Families will have an extra two months to weigh in on a controversial plan to expand a Vinegar Hill elementary school zone next year to ease overcrowding at a nearby Brooklyn Heights institution — but parents say that may still not be enough time to scrutinize a scheme the city dumped on them only a month ago with little notice or consultation.
“I think the whole plan to have it done by next year was ambitious to begin with,” said Clifford Dodd, who has a son at Vinegar Hill’s PS 307, which the city plans on rezoning to include kids from Dumbo who would otherwise go to the bursting-at-the-seams PS 8 in Brooklyn Heights next year. “I mean, it’s possible, but I find it improbable.”
The local community education council was scheduled to vote on the plan in October or early November following a series of town hall meetings on the changes last month, but the Department of Education is now pushing that back to December or January “to allow for more meaningful dialogue with impacted communities,” said spokeswoman Devora Kaye.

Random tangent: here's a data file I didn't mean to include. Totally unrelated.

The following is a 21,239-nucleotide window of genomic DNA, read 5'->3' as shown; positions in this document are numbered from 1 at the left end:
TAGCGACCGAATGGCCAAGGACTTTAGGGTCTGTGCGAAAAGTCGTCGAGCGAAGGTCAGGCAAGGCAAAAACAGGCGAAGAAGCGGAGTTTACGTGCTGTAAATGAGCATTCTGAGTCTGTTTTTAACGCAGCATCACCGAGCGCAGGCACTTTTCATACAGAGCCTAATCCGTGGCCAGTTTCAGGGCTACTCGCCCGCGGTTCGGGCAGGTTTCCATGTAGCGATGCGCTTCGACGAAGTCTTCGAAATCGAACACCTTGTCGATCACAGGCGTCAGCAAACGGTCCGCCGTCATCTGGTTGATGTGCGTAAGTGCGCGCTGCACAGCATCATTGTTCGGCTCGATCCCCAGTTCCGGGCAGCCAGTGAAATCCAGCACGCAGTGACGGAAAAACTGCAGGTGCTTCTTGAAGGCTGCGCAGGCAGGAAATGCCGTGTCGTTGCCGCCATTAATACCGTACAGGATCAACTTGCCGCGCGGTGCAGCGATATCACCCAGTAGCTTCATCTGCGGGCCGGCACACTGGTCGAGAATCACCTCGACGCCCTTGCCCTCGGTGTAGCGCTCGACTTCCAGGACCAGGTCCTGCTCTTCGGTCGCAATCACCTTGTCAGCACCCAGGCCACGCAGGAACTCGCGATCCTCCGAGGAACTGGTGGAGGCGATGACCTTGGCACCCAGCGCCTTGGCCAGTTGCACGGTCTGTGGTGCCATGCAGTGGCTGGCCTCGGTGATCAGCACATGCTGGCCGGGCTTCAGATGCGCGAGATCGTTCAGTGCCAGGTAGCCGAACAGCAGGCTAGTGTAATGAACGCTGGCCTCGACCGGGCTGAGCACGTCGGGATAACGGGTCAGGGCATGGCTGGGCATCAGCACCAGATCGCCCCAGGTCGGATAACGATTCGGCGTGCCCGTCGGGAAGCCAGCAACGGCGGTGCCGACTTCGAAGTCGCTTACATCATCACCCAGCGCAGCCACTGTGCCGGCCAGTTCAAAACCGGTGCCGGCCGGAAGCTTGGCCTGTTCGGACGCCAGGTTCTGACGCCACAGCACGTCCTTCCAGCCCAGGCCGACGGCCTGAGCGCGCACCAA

The change comes after locals slammed the department for rushing into the scheme without considering how the change would affect the Vinegar Hill school — where the vast majority of students are minorities and qualify for free lunch — or Dumbo families who until recently expected to send their youngsters to the majority-white PS 8, opening up debates about school segregation that caught the attention of media outlets city-wide.
The department says it will now convene two focus groups of parents, community members, and city officials to discuss the current proposal in the coming months. After that, it will host another public town hall meeting to present any changes made to the plan, and the school district’s community education council — Community Education Council 13 — will then vote.
It is unlikely the city will reconsider the new school zone borders, but the discussions could create a strategy for smoothing the transition, said a Community Education Council 13 member who did not want to be named.
Dodd says he is grateful for the extra time and consultation, despite his reservations, and does believe the rezoning could work — it just needs more consideration.
“It’s safe to say there are reservations on all sides” he said. “But I believe there is a solution that works for everyone, whether you live the Farragut Houses or in a million-dollar condo, but there needs to be an equitable and fair conversation about it.”